Risi e Bisi (Rice and Peas)

EATALY MAGAZINE (March 09, 2017)
Risi e bisi, which simply means rice and peas in the Venetian dialect, is the most famous of all risottifrom the region. In the days of the Venetian Republic, it was served before the Doge on April 25, the feast of San Marco and the national day. In Veneto, risotti are served all’onda, which literally means "on the waves." In fact, it means with quite a lot of liquid, rather like the city of Venezia itself.

COURSE: Primo piatto

This version by Luca Marchiori is made with Prosecco, the best of which comes from the hills of Valdobbiadene, about 50 miles to the north-west of Venice. It makes a luxurious accompaniment to the dish, but you could use any white wine from the region.

For the pea stock:
1 2/4 pounds of fresh peas in the pod
1 carrot, chopped
1 onion, halved
6 1/3 pints of water
1 pinch of salt

For the dish:
1/3 ounces of butter
1 dash of olive oil
1 onion, finely chopped
3 1/2 ounces of pancetta, cubed
14 1/8 ounces of Vialone Nano risotto rice, or other risotto rice
4 1/4 fluid ounces of Prosecco
5 1/3 ounces of stracchino

For serving:
Flat-leaf parsley, finely chopped
Parmigiano Reggiano, to taste

Shell the peas then place the empty pods, carrot and onion in a large saucepan together with the water and salt.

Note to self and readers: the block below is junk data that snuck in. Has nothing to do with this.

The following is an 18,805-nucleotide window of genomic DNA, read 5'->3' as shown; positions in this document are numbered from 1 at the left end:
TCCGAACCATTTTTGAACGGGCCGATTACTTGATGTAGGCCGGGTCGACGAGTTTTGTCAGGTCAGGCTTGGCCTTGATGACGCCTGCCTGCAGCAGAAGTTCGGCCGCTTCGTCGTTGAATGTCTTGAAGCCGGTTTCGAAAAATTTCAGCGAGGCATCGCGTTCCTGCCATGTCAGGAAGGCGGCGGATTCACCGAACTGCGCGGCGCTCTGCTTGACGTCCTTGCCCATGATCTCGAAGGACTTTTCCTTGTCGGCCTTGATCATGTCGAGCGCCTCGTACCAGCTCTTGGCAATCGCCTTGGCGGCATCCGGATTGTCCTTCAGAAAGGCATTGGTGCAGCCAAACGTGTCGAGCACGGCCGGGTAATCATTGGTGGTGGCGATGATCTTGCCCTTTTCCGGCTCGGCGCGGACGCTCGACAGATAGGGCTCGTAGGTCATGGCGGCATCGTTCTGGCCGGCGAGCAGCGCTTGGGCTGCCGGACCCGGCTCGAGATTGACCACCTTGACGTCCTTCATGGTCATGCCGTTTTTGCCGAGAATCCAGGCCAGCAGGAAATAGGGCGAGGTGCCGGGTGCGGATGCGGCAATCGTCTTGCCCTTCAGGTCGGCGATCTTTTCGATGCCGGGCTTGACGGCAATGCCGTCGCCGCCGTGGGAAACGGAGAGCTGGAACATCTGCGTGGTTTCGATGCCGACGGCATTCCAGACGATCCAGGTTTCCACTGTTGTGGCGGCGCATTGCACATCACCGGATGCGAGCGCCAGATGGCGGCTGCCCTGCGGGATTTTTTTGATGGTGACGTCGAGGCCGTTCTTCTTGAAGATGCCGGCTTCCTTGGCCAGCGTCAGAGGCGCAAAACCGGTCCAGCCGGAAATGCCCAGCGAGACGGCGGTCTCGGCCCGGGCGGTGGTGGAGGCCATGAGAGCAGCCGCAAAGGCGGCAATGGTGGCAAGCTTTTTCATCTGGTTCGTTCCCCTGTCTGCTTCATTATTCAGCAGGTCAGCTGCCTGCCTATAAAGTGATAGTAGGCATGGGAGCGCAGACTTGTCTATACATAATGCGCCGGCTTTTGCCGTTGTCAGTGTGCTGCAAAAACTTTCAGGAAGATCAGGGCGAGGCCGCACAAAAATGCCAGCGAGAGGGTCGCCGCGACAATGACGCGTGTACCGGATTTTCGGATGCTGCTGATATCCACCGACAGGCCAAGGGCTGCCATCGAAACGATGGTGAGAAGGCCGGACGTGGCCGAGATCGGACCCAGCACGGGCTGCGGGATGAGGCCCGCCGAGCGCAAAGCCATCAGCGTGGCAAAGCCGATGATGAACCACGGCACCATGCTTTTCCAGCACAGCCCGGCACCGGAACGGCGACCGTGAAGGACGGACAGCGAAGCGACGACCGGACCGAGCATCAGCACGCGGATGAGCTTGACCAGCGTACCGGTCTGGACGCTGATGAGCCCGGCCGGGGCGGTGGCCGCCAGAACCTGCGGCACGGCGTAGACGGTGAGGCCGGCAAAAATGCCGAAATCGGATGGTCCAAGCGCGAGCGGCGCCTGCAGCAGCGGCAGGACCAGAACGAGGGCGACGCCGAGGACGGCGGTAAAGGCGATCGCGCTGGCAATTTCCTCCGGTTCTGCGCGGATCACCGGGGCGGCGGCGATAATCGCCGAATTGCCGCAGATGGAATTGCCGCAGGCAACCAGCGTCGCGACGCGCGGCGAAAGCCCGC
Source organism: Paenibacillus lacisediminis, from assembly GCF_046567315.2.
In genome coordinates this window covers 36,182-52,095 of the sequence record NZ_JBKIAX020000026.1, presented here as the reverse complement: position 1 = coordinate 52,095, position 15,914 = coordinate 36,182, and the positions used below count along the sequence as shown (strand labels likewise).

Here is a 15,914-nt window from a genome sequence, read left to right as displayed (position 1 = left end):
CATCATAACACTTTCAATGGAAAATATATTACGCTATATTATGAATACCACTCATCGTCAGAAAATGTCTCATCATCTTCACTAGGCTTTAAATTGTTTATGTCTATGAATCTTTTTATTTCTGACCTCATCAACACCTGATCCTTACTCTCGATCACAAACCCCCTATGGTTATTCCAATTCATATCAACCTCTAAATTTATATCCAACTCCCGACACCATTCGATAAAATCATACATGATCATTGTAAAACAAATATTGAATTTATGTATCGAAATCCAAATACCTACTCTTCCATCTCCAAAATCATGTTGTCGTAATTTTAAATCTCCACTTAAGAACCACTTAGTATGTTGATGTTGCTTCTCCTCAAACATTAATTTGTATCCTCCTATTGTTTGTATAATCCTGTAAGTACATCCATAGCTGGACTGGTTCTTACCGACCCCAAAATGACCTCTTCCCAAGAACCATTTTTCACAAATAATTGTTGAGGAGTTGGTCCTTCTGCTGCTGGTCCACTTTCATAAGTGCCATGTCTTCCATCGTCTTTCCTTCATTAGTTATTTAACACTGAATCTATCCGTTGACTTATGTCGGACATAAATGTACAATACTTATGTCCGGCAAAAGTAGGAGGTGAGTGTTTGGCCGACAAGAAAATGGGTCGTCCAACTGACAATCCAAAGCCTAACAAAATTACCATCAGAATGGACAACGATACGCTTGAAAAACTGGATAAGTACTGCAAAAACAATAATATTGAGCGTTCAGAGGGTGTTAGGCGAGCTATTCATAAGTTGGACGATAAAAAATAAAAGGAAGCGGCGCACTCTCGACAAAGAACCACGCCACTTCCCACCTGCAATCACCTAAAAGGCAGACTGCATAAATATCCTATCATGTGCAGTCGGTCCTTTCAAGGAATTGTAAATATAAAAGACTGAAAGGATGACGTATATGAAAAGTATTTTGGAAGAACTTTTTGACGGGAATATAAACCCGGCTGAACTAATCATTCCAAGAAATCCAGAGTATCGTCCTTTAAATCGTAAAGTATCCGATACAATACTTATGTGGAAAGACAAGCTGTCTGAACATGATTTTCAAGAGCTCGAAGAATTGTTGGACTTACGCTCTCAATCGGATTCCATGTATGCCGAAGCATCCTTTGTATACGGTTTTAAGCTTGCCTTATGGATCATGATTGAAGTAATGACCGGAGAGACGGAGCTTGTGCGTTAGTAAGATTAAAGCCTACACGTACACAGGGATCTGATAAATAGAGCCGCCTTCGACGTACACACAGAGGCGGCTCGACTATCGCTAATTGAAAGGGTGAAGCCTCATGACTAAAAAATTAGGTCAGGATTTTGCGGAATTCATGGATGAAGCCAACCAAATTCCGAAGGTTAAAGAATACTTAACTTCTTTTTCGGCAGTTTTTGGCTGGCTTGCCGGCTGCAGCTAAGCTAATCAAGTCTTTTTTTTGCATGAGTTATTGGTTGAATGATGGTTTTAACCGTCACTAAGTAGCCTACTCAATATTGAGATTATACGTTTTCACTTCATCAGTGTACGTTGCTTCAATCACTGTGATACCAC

Bring to the boil and simmer for 30 minutes. Strain, reserving the liquid to use as stock.

Melt the butter with a little olive oil in a large, non-stick saucepan. Soften the onion over a low heat until translucent, for about 3 minutes. Add the pancetta cubes and continue to cook until the pancetta has turned pink, for about another 3 minutes.

Add the rice to the pan, turn up the heat slightly and mix together with the onion and pancetta, stirring all the time with a wooden spatula. After 3–4 minutes, pour in all of the Prosecco – there will be a dramatic 'woosh' and a cloud of steam.

Begin to add the stock, one ladleful at a time, and keep stirring until it has all been absorbed by the rice. Repeat this process until the rice is almost cooked, but still a little al dente. This will take about 15 minutes depending on the rice. About halfway through the cooking time, add the podded peas and adjust the seasoning.

Remove the risotto from the heat, cover, and leave to rest for about 5 minutes. In this time the rice will continue to cook.

Add the stracchino cheese and fold it into the risotto until it has melted. If the risotto is too dry at this point add another ladleful of stock.

Serve immediately in bowls, topped with shavings of Parmigiano Reggiano cheese and a little chopped parsley. Enjoy with the rest of the bottle of Prosecco!

Recipe courtesy of Great Italian Chefs*

Buon appetito!

This recipe was first published courtesy of Eataly Magazine.

Find the original recipe here